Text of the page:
I think the closest lens that you can compare this with is the 70-200 f2.8 that everyone makes. It’s the lens that’s in just about every pro photographers (especially wedding photographers) kits. For us crop sensor Nikon users, the 70-200mm is a bit too long at a 35mm equivalent of 105-300. Canon users with a 1.6 crop factor have it worse. We really need the 50-150mm to get the same perspective that full frame photographers get with their 70-200. Sigma’s discontinued 50-150 f2.8 lens used to fit the bill. When this lens was introduced, my initial thought was that this lens didn’t reach 150mm. That thought quickly evaporated when I saw that this was a constant f1.8 lens. Even without the extra 50mm on the long end, this lens gives us the ability to do as much with depth of field as a photographer using a full frame camera with an f2.8 aperture lens (and that’s not even with what this lens could do coupled with one of the newest generation cameras like the D500).
The lens is incredibly sharp across the full spectrum of apertures, and zoom ranges even when pared with my old Nikon D5100, it gave me incredible images. I’ve had the opportunity to talk with a lot of pro photographers that come to Newport to shoot the races here. I always ask them how I can improve the quality of my photography. They all agree, the best way to improve your photography is to just keep shooting and learn from mistakes. Their 2nd suggestion is always to get better glass. They all agree that most of today’s cameras are capable of taking incredible images and that the limiting factor is the quality of the lens that you put on the front of your camera. I now believe them.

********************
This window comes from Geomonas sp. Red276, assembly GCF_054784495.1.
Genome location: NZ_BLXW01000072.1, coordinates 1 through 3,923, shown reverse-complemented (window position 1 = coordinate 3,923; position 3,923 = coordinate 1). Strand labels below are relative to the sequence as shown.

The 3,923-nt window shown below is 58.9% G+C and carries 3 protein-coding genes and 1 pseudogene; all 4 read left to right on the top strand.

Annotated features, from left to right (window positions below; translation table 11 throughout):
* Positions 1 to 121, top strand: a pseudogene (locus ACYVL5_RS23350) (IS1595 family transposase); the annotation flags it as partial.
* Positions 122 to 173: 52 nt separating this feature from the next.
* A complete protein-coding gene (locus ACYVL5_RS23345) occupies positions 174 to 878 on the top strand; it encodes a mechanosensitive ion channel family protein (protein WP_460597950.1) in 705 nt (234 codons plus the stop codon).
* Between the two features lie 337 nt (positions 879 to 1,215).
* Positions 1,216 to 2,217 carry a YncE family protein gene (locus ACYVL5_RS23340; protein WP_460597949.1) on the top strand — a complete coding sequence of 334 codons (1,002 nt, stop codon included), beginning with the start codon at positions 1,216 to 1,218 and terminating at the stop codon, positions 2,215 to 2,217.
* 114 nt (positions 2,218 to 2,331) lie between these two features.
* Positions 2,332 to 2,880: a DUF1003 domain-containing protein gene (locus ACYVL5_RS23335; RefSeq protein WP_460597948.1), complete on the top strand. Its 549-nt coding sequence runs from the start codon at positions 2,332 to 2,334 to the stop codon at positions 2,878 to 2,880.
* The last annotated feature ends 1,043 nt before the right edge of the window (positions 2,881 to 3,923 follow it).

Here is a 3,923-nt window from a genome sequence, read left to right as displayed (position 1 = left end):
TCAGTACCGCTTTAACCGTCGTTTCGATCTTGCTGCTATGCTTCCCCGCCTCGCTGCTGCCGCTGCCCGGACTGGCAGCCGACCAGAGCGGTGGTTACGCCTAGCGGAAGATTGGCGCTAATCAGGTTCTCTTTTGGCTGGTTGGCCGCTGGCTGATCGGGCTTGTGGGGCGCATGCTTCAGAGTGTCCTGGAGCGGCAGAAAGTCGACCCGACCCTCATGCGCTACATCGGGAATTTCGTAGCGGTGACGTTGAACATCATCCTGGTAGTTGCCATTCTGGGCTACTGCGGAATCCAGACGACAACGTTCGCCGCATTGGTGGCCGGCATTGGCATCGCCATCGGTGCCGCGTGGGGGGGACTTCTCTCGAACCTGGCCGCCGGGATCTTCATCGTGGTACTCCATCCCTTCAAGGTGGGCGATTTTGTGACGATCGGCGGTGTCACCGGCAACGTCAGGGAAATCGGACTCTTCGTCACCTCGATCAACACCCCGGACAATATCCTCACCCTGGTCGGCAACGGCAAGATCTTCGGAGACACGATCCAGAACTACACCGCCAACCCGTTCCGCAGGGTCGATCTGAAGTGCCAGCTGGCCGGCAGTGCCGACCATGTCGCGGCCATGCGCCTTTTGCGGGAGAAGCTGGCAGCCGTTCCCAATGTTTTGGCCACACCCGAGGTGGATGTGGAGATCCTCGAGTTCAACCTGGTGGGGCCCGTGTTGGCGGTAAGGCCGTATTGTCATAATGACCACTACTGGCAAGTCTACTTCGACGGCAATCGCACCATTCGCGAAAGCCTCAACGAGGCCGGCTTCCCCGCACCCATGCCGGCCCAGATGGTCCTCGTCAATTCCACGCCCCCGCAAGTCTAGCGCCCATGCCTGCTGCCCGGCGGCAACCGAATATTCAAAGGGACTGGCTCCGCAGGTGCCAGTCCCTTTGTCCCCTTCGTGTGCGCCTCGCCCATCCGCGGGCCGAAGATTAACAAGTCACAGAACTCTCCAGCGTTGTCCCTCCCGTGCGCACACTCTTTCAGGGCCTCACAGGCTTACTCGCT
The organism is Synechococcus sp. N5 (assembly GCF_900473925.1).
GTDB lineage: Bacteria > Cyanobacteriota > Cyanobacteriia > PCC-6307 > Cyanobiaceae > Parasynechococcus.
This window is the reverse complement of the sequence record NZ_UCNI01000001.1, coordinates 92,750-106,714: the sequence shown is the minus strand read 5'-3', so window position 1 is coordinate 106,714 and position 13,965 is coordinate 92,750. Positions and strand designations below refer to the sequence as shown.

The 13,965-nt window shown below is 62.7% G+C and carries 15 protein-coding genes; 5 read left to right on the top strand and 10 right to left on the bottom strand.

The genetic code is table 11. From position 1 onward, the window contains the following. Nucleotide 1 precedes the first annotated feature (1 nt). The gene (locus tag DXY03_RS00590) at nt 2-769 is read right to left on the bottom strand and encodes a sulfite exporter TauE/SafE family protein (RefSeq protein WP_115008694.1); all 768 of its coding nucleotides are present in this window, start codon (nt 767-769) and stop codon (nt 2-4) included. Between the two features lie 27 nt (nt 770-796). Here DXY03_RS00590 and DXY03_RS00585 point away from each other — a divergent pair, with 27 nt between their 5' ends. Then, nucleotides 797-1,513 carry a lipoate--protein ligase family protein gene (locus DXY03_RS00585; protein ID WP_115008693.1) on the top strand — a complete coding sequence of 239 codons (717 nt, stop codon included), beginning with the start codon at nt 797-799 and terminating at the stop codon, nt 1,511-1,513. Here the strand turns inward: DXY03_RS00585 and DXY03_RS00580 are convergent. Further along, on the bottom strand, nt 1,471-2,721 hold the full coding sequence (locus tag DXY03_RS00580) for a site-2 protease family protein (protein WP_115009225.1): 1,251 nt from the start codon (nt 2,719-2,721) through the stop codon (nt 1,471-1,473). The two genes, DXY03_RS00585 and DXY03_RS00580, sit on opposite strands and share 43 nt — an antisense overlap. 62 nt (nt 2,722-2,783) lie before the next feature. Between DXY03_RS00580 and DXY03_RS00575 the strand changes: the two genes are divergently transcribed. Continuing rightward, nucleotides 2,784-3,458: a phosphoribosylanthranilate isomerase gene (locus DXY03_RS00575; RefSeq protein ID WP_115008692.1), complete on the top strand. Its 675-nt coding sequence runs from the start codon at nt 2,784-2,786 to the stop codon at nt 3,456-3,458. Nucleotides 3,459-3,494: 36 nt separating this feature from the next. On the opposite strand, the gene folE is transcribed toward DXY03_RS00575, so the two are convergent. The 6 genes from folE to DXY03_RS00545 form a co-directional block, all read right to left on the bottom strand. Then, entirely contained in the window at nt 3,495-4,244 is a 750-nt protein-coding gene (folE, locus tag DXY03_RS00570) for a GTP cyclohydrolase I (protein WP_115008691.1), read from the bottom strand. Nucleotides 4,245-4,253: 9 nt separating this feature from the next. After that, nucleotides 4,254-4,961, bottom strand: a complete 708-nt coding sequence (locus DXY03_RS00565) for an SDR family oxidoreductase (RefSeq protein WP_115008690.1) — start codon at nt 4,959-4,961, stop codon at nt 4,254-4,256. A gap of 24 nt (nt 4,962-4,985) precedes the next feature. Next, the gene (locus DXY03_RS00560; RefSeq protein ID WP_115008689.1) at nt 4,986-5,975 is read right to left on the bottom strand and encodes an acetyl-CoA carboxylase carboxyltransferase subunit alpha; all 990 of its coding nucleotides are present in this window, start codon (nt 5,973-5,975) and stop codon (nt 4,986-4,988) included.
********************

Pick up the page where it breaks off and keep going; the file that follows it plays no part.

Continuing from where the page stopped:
The lens doesn’t have many added features like optical stabilization. What it does have is a low profile auto/manual selector switch for focus and utilizes Sigma’s HSM focus motor so it’s compatible with entry level consumer grade cameras that don’t have a focus motor built in. It also has the ability to connect to the dock to fine tune the lens to your personal requirements.
The build quality is outstanding. This looks and feels like a pro lens. Everything on the lens is tight, but not so tight that operation isn”t smooth. The tripod foot that is included with the lens is small enough to not get in the way of when I zoomed the lens (though I’ve read reviews that didn’t like the low profile). Because of the weight of this lens, it’s definitely needed if you’re going to be shooting on a tripod. The lens hood is a petal type and attaches bayonet style. When stored on the lens (attached backwards) it covers the focus ring.
Again, since a picture’s worth a 1000 words, here are several thousand words (straight out of the camera (except for straightening out some horizons and 1 minor additional crop)…. Enjoy…..
Finally, here are a couple shots that I took with the lens wide open…..
Some low light shots.